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    NO ALL-STAR GAME WAS PLAYED IN PHILADELPHIA IN 1999 DUE TO THE NBA LOCKOUT

    The 1998/99 NBA season was the 53rd season of the National Basketball Association. Due to a lockout – it was the third lockout our of four in the NBA history – the regular season did not begin until February 5, 1999, after an agreement was reached between the NBA and the National Basketball Players Association (NBPA) on January 18, 1999.

    The NBPA opposed the owners’ plans and wanted raises for players who earned the league’s minimum salary. After the two sides failed to reach an agreement, the owners began the lockout. The dispute received a tepid response from sports fans, and provoked criticism from media members. It continued into January 1999, threatening cancellation of the entire season.

    Finally, a total of 29 teams took part in the shortened regular season. Each team played 50 games. The eight best of each conference qualified for the NBA playoffs. On June 25th the season ended with the NBA Finals. The San Antonio Spurs beat the New York Knicks 4-1 in the NBA finals and became NBA champions for the first time in club history.

    More background information regarding the NBA 1999 Lockout is available on Wikipedia.

    All-Star Weekend

    Due to the late agreement between the NBA and the NBPA, there was not enough time left for the NBA All-Star Weekend, which was scheduled for February 14, 1999, in Philadelphia. The All-Star Event returned to Philadelphia in 2002.

    “The All-Star Game is the latest casualty of the NBA lockout. The only thing left to save is the season itself. Ending a 47-year-old tradition of bringing its top talent together for a special showcase, the NBA on Tuesday canceled the All-Star Game, which had been set for Feb. 14 in Philadelphia.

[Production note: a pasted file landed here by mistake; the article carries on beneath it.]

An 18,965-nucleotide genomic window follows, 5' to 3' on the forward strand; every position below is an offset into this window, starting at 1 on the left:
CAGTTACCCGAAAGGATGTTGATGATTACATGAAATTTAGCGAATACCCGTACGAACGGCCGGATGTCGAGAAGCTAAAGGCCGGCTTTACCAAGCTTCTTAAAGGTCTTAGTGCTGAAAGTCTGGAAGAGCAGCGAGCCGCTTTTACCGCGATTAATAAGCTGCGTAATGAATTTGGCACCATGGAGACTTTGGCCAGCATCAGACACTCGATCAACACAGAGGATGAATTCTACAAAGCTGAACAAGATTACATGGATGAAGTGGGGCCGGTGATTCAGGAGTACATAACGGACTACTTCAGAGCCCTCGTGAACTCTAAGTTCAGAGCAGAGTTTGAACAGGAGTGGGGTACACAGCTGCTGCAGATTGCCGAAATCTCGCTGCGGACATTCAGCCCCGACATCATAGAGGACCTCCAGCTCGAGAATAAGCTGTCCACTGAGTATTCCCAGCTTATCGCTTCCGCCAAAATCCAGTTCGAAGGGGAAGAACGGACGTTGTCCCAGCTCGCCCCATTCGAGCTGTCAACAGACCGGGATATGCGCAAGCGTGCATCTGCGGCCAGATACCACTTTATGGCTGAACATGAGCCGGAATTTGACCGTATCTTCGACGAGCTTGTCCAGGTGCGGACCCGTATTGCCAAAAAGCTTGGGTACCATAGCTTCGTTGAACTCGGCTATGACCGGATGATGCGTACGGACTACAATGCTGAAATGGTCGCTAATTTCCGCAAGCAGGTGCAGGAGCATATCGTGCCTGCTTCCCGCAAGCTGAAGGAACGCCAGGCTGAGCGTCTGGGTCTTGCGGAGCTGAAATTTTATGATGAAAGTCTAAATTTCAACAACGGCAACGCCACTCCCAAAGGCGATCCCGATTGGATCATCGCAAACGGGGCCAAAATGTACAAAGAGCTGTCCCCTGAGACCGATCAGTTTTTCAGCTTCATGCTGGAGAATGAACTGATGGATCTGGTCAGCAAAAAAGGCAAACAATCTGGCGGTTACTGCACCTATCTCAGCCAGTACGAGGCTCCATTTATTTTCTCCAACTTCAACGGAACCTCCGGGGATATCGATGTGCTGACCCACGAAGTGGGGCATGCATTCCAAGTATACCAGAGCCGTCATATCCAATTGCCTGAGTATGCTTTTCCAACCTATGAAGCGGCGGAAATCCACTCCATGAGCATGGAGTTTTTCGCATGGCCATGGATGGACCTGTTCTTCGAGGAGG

“This is just a result of the inexorable march of the calendar,” commissioner David Stern said. There just isn’t enough time left to have a season with an All-Star Game. “We apologize to the city of Philadelphia, but we promise to bring the All-Star Weekend back as soon as possible.” Stern called Mayor Edward Rendell to break the news, but it really didn’t come as a surprise.

    The cancellation meant Philadelphia would lose an estimated $35 million in business associated with the game.

    – Associated Press, Wednesday, December 9, 1998 –

    Rookies

    The lockout also impacted the rookies. 1999 rookies – Elton Brand, Steve Francis, Richard Hamilton or Baron Davis for example – couldn’t play their All-Star Game in 1999 since there was no All-Star Weekend. As a consequence, the 1999 rookie class became a new chance in 2000 with the format change to the Rookie Challenge.

    The 1999 rookies could play the 2000 Rising Challenge in the Sophomores team.

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